But it was really pushed when President Reagan came into office, on the basis of the slogan that government is the problem, and if you just let the free market run, the free market will self-adjust; it will optimize productivity and welfare; there won't be any bubbles; there won't be any recessions. Just let the free market go. Get the government out of it.

We know the end of that. We saw it dramatically in the crash of Wall Street, but we are seeing it in many other respects, even in the Gulf of Mexico. When you get the regulation out, sometimes bad things happen.

But I think this doctrine of market fundamentalism has been undermined recently by the Wall Street crash and by other developments.

So let me get to the heart of the matter here, which is free trade—and I'll link this—free trade and global corporations. Part of the free trade, an important part, is the dominance of the dollar as the world's global money. These three things are all linked.

Let me pose a question to the audience. How many of you are free-traders?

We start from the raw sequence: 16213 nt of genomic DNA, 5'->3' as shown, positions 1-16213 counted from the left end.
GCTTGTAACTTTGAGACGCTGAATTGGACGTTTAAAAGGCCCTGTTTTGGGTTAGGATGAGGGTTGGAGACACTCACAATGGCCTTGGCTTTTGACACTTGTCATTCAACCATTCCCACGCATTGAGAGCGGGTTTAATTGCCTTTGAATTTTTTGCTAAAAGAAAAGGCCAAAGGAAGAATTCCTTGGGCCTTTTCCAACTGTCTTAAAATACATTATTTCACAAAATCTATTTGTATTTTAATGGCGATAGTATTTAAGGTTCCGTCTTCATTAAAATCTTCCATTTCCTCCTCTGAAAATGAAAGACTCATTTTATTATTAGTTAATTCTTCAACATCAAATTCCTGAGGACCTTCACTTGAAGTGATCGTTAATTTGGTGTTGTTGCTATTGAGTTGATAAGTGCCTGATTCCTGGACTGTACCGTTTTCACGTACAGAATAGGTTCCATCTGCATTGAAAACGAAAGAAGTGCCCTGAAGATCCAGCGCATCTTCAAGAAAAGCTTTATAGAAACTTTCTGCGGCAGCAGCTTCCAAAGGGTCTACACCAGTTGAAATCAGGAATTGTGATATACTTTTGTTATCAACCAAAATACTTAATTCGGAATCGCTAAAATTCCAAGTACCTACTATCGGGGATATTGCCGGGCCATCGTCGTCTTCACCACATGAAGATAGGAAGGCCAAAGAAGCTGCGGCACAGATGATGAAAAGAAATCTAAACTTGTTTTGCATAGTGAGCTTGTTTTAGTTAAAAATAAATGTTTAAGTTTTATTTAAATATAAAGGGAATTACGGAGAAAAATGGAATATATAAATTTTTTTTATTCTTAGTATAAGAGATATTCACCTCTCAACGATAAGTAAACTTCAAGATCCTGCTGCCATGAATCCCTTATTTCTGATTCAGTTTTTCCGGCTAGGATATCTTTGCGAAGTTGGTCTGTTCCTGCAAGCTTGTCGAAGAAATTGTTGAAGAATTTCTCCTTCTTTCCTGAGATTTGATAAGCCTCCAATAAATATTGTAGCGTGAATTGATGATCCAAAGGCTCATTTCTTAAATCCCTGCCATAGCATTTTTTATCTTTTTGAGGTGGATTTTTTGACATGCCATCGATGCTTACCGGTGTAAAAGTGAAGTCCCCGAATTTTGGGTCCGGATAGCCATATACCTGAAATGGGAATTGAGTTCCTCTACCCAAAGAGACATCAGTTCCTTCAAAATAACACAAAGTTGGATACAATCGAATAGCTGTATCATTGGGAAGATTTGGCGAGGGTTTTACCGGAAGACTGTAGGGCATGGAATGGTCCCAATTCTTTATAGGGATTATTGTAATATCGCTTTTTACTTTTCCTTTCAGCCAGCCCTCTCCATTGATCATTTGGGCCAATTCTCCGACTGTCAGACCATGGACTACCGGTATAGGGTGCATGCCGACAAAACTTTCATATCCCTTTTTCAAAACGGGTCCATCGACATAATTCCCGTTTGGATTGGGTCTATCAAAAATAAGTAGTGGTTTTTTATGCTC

Normally every hand goes up. Then, when every hand goes up, I say to the audience, "when I say free trade, I bet that you think I mean reciprocal free trade. My market is open, your market is open, and we trade with each other on the same terms."

That's not what economists mean when they say free trade, and it's not what American officials mean when they say free trade.

What economists mean—and, inadvertently, what U.S. officials mean—when they say free trade is unilateral free trade. Herb Stein, the former chairman of the Council of Economic Advisers, once explained this to me. He said, "Clyde, listen. Even if the Japanese put rocks in their harbors and close their airports so that no American goods can get there and no American businessmen can get there—even if they do that, we're better off leaving our market fully open to Japanese imports."

He was operating on the basis of the notion that free trade is always a win-win solution and that it's even a win if the other guy is not a free-trader.